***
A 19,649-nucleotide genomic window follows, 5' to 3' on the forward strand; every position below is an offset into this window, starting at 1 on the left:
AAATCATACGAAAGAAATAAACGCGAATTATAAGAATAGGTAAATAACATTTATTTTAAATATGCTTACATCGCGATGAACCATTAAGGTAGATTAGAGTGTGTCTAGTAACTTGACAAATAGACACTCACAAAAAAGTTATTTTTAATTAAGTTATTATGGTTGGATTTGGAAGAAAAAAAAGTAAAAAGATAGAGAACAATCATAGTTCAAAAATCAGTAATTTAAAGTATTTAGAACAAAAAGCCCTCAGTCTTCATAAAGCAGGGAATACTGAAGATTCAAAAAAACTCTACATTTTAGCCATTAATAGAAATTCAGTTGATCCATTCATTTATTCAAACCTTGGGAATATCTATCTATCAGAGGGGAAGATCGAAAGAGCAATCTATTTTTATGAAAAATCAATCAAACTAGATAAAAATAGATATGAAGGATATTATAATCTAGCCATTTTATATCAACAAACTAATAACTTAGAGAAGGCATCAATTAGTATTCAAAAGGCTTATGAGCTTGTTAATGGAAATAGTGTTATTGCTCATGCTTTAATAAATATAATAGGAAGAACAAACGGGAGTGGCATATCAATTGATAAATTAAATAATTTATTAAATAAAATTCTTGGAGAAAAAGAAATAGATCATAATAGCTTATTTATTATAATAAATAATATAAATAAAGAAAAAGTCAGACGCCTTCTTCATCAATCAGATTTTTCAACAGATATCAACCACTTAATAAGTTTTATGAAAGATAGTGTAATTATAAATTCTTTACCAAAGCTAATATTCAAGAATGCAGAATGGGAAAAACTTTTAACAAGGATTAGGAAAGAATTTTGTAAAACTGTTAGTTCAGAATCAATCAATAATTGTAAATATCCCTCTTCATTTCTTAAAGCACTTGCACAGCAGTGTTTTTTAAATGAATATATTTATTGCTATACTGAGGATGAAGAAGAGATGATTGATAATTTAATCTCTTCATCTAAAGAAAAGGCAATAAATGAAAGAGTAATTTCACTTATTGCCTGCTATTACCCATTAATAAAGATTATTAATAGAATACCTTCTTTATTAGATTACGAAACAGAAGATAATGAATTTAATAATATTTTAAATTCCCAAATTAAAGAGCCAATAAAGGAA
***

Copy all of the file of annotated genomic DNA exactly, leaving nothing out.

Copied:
A 19,649-nucleotide genomic window follows, 5' to 3' on the forward strand; every position below is an offset into this window, starting at 1 on the left:
AAATCATACGAAAGAAATAAACGCGAATTATAAGAATAGGTAAATAACATTTATTTTAAATATGCTTACATCGCGATGAACCATTAAGGTAGATTAGAGTGTGTCTAGTAACTTGACAAATAGACACTCACAAAAAAGTTATTTTTAATTAAGTTATTATGGTTGGATTTGGAAGAAAAAAAAGTAAAAAGATAGAGAACAATCATAGTTCAAAAATCAGTAATTTAAAGTATTTAGAACAAAAAGCCCTCAGTCTTCATAAAGCAGGGAATACTGAAGATTCAAAAAAACTCTACATTTTAGCCATTAATAGAAATTCAGTTGATCCATTCATTTATTCAAACCTTGGGAATATCTATCTATCAGAGGGGAAGATCGAAAGAGCAATCTATTTTTATGAAAAATCAATCAAACTAGATAAAAATAGATATGAAGGATATTATAATCTAGCCATTTTATATCAACAAACTAATAACTTAGAGAAGGCATCAATTAGTATTCAAAAGGCTTATGAGCTTGTTAATGGAAATAGTGTTATTGCTCATGCTTTAATAAATATAATAGGAAGAACAAACGGGAGTGGCATATCAATTGATAAATTAAATAATTTATTAAATAAAATTCTTGGAGAAAAAGAAATAGATCATAATAGCTTATTTATTATAATAAATAATATAAATAAAGAAAAAGTCAGACGCCTTCTTCATCAATCAGATTTTTCAACAGATATCAACCACTTAATAAGTTTTATGAAAGATAGTGTAATTATAAATTCTTTACCAAAGCTAATATTCAAGAATGCAGAATGGGAAAAACTTTTAACAAGGATTAGGAAAGAATTTTGTAAAACTGTTAGTTCAGAATCAATCAATAATTGTAAATATCCCTCTTCATTTCTTAAAGCACTTGCACAGCAGTGTTTTTTAAATGAATATATTTATTGCTATACTGAGGATGAAGAAGAGATGATTGATAATTTAATCTCTTCATCTAAAGAAAAGGCAATAAATGAAAGAGTAATTTCACTTATTGCCTGCTATTACCCATTAATAAAGATTATTAATAGAATACCTTCTTTATTAGATTACGAAACAGAAGATAATGAATTTAATAATATTTTAAATTCCCAAATTAAAGAGCCAATAAAGGAA